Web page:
Yes, this is a post about how to eat beaver. Not just ANY beaver, you understand; we have us some STANDARDS around these parts (these ones right down…here) and will not show you how to gnaw on gristly old beaver, the kind like an old baseball mitt made out of bbq jerky.
The wife coyly tried to explain her purchase of a new pair of expensive imported panties. “After all, dear,” she said to her husband, “You wouldn’t expect to find fine perfume in a cheap bottle, would you?”
“No,” her husband replied. “Nor would I expect to find gift wrapping on a dead beaver.”
We’re all about the fresh, young beaver here. Although perhaps not as much as the lesbians down at Lick might like, now that we think of it.
Where were we? Oh yes, speaking of ourselves in the second-person plural, for no reason we can fathom other than it’s practice for when Randy Andy comes to his senses, loses some weight, and gets his butt off the golf course and marries me. Or Hot Ginge, I’m easy.
Anyway, it does look like some people could use instructions for the most basic things, like the great Canadian (yes, it’s Canadian, check out the website) art of beaver-eating. Why, we’ve even got 1/24th of each day devoted to beaver!
Dude, it’s too late for us to help you. Whereas, in my country beaver-eating is a competitive sport.
And the Aussies are no slouches at taking care of beavers, as you can see in this video that Metro has been waiting almost exactly one year for me to steal.
The Brits, on the other hand, have to go to great, bureaucracy-enveloping lengths to be reintroduced to beavers. What, they don’t have Lavalife there? Apparently, they killed every one they could find, thus bringing to life the old cliche about, If I see something I’ve never seen before, I’ll shoot it. Boarding school has a lot to answer for, I’m telling you.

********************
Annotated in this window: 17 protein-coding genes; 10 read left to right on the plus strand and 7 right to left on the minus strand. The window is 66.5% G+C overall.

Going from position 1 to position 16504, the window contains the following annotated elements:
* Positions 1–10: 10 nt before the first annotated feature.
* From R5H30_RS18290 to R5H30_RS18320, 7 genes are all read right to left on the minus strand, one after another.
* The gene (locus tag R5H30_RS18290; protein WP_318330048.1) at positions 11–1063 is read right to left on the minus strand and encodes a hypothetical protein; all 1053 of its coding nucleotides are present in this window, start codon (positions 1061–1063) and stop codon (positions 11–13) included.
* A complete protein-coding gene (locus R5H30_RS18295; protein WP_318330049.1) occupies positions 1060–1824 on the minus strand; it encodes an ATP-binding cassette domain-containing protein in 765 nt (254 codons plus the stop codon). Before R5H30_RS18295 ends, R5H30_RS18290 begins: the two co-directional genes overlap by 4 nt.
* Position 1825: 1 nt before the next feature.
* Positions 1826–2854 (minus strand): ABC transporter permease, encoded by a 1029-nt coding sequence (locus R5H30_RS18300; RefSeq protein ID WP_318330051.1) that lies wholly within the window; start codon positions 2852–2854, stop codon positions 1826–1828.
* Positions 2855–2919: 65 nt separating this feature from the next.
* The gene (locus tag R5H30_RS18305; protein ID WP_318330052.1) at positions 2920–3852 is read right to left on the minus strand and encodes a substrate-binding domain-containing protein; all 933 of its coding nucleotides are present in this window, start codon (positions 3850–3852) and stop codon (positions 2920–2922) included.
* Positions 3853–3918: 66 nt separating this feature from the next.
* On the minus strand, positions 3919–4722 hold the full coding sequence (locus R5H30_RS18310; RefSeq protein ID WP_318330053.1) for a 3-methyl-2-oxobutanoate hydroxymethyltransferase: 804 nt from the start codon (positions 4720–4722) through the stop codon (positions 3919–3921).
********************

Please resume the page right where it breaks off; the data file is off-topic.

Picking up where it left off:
Russia, of course, being somewhat desperate and all out of ponies and small children since Yeltsin sold every mammal larger than a husky, has developed its own way to prepare beaver for eating, and here it is, with photos. Warning! Very wet and lots of bare flesh!
The Catholic Church, surprisingly, has no issue with the Beav, and encourages people to eat it on Friday. Well, it’s a start, I guess.
The 17th century Catholic Church actually declared beavers to be a fish according to dietary restrictions, meaning they are ok to eat on both Fridays and throughout Lent.
Well, this should be more widely known, is all I have to say about the matter!
Some organizations can be so forward-thinking. Look at the Boy Scouts, for instance:
Did you know that the US Cub Scouts give a Silver Beaver award? I nearly got thrown out of the leader’s meeting for laughing so much when they gave it to a retired woman with grey hair.
Hmmm, it’s given for Outstanding Service to Youth. I know more than one or two beavers that would qualify under those criteria!
In the spirit of these fine organizations and countries comes a post from Bug Girl on her serendipitous discovery of a tome of wisdom devoted, at least in substantial part, to instructions on pleasing one’s wife with wild games and, of course, the preparation and consumption of beaver.
The author claims the meat is “dark, moist and tender”; Hmmmm, sounds like somebody’s got a touch of Jungle Fever.
I wonder if it has some tips on how to stuff a beaver? It’s been so long I’ve forgotten.